** All of these pre-February 2016 blog posts are reposts from my last website. Each repost has a quick update or note in bold at the start of each post! **
Originally published June 4th, 2012
I love Major League Baseball’s “Generations” commercial. Every time I see it I get chills and want to take my kids to a ballgame. I’m not kidding, every time. I love the balance of young and old, I love that it’s fathers and sons, and fathers and daughters. It’s one of those commercials that makes me feel good and it invokes a feeling of nostalgia that creates a huge connection with adult males with children. Major League Baseball is clearly sending a message beyond just selling tickets; this is about getting kids to the park, and securing future fans in the process. It’s the right message, and it’s the right time.
The “Generations” ad spot is a great start to driving youth attendance, but it’s too indirect. The commercial doesn’t resonate with kids, it only grabs the adults. While I may make the ultimate buying decision, my kids are still the biggest influencer, and they react and interact differently than adults. I see it every day in the shows they watch and the commercials they react too. Major League Baseball needs to look at how they’re engaging younger fans at home. Look at the Seattle Mariners demographics report. In 2006, approximately 7% of fans were 17 and under. 14% were 18-24, 19% were 25-34, and attendance peaked at 23% 35-44. How teams attempt to influence the under 17 crowd is going to be paramount to future success. If fan disbursement wasn’t a strong enough indicator, consider that according to the National Sporting Goods Association, the number of kids age 7 to 17 playing youth baseball had declined 24%. That’s a scary number, and it’s all about diversions and technology — MLB has done a fantastic job of using technology and social media to engage older fans. Look at the MLB At Bat app, the MLB Network, and the teams use of Twitter, Foursquare, Pinterest, Google +, etc. Major League Baseball could be going after the younger market the same way!
Yes, the League has a designated site for kids. But, it’s horrible, outdated, and slow. Here’s a snapshot of their “Club MLB” site. It hasn’t been updated in over 5 years. I know it hasn’t been updated, because I go there every season to print out the coloring pages for… um, the kids…. yeah. The game dome is awful and there’s very little interactivity on the site.
Worse than Club MLB is the MLB.com/Kids link. Does this look fun to you as an adult, let alone as an 8 year old?
What MLB Can Do About It!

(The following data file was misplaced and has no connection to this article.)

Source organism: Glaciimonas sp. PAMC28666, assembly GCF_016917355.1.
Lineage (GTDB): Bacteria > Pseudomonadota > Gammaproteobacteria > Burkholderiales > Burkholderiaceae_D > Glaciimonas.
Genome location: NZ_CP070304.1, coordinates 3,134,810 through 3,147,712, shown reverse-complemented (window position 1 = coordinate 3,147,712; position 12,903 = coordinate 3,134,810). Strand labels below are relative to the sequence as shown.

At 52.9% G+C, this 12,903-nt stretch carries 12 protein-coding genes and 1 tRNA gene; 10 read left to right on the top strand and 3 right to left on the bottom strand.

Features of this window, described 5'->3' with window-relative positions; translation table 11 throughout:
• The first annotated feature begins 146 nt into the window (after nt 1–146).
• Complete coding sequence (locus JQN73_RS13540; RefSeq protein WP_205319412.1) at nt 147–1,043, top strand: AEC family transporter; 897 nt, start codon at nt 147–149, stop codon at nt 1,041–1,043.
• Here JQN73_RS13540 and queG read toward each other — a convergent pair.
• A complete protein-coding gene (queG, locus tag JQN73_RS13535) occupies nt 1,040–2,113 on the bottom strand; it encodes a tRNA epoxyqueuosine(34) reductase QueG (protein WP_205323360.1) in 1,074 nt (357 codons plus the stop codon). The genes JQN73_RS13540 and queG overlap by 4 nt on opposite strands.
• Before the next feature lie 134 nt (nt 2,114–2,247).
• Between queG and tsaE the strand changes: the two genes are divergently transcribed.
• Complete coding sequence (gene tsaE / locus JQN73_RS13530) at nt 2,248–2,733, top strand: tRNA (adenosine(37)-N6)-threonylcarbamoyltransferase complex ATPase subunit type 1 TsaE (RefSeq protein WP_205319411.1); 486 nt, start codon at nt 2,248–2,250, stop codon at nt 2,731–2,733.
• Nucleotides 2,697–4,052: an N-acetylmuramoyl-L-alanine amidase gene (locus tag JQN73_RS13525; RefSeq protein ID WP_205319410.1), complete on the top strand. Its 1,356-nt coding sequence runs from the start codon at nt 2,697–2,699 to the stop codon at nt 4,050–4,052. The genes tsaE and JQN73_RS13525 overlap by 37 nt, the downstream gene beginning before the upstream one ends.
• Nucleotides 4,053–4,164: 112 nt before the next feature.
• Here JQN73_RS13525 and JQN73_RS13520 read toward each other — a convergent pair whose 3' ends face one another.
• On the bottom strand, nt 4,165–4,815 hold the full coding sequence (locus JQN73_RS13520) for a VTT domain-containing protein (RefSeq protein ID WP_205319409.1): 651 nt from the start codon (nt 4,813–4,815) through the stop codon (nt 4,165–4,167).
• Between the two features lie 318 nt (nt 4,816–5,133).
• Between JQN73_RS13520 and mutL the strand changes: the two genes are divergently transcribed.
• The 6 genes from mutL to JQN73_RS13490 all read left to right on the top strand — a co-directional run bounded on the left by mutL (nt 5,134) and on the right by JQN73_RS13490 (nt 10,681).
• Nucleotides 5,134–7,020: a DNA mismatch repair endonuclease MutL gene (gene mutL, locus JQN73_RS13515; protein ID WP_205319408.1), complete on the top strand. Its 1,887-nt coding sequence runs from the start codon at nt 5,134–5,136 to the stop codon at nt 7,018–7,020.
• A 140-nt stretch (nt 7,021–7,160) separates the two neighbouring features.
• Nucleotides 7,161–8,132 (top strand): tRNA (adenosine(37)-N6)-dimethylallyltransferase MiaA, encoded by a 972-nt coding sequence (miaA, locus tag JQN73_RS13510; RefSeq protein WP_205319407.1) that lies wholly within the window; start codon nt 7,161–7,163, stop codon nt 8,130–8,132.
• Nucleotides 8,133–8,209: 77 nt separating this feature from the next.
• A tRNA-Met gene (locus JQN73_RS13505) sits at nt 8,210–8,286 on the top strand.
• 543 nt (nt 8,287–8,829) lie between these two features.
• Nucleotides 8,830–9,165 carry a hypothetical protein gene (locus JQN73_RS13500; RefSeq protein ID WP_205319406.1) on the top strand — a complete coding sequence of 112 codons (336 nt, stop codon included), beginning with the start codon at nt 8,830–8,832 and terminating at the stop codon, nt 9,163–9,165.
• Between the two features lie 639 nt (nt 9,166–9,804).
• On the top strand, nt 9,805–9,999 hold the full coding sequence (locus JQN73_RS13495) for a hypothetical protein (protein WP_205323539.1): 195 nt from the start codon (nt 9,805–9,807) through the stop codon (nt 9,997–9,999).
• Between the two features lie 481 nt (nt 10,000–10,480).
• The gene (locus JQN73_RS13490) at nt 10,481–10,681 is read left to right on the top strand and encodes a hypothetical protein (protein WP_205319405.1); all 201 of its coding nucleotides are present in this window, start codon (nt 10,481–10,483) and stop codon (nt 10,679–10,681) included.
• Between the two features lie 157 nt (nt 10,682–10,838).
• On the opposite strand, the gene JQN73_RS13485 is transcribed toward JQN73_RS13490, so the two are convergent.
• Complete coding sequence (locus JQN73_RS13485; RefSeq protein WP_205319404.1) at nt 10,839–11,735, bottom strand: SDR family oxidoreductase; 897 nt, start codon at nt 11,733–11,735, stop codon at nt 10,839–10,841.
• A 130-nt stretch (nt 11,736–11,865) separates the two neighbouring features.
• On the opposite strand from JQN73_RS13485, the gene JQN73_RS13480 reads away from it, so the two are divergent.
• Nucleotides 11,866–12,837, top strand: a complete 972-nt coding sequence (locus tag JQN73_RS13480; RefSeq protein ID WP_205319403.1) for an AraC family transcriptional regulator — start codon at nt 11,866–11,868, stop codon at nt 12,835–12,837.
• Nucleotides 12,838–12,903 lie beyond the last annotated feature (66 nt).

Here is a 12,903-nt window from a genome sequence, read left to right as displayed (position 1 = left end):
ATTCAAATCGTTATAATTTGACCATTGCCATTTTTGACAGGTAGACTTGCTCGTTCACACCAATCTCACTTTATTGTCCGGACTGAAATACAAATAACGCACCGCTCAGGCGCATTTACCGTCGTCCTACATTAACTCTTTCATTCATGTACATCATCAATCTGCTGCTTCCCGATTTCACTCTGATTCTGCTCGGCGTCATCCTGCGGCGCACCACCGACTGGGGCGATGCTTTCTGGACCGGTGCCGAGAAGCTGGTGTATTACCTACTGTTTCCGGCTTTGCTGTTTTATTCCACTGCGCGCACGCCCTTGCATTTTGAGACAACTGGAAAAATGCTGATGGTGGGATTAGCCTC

Major League Baseball needs to focus the same attention on kids as they do adults, if not more! That starts with some targeted solutions:
#1 Create a designated website. Kids should be able to go there and customize their own avatar, complete with team jersey. Make the kids feel like they’re part of the team. They should be able to click on player profiles and see baseball cards with easy to understand key stats. I would have a comic artist come in and do animated-looking player cards too, so the kids can alternate how they want to view the player. There should be interactive ballpark tours for every team, that in a perfect world would either be video hosted by a child, or by the team’s mascot. I have more ideas for this than I can even list, but you get the idea, they need a complete overhaul. (See the “Hire Doug!” link at the top of the page if you want more. Ha-ha.)
#2 Create kid-centric apps. Apple has sold over 200 million iOS products. That’s a lot of iPods, iPhones, and iPads. That doesn’t account for other tablet manufacturers, Android units, or Blackberry. That’s just Apple — over 200 million. How many times do you see a kid in a shopping cart playing a game on their parents iPhone? What about on an airplane, or a train, or in a restaurant? How do your kids use them at home? My 6 and 8yr old daughters are better on my wife’s iPhone than she is. Kids understand and use them! Where are MLB branded gaming apps? If you want to connect kids to your product, you have to get it in their hands! There are some really fun and popular existing platforms out there — why couldn’t MLB partner with them? Go back to the examples of the Club MLB above. Would you rather spend time on that, or on something like this?
#3 Advertising and Programming. Where are the ads on Cartoon Network or the Disney Channel? I discussed the idea of having a comic artist create animated-profiles for each player. Could that be transitioned into an animated series or special? Believe it or not, Hulk Hogan and Friends had their own cartoon in the 80’s. Why couldn’t MLB create a series where players are “fighting” aliens using super-powered fastballs and magic bats? At the very least create advertising geared towards kids and have it on during the shows they watch. Kids influence buying decisions. I haven’t got them the lame bath stuff that turns the tub into a slushee yet, but they do have Happy Nappers (and can sing the theme song). Beyond Cartoon Network or Disney, where is the kid-centric programming on MLB Network? Get your product in front of them in a format they relate to!
It’s an exciting time to be a baseball fan. Major League Baseball has moved out of the shadow of steroids, and is seeing an influx of exciting young players! It’s the perfect time to get kids involved and interested in the game of baseball. But, it’s all going to come down to how Major League Baseball attacks that market segment! There isn’t a better time for it, and better than that, the National Football League, NBA, and NHL haven’t figured it out yet either. It’s time for Major League Baseball to continue to innovate and improve how they interact with fans, while creating a market for tomorrow.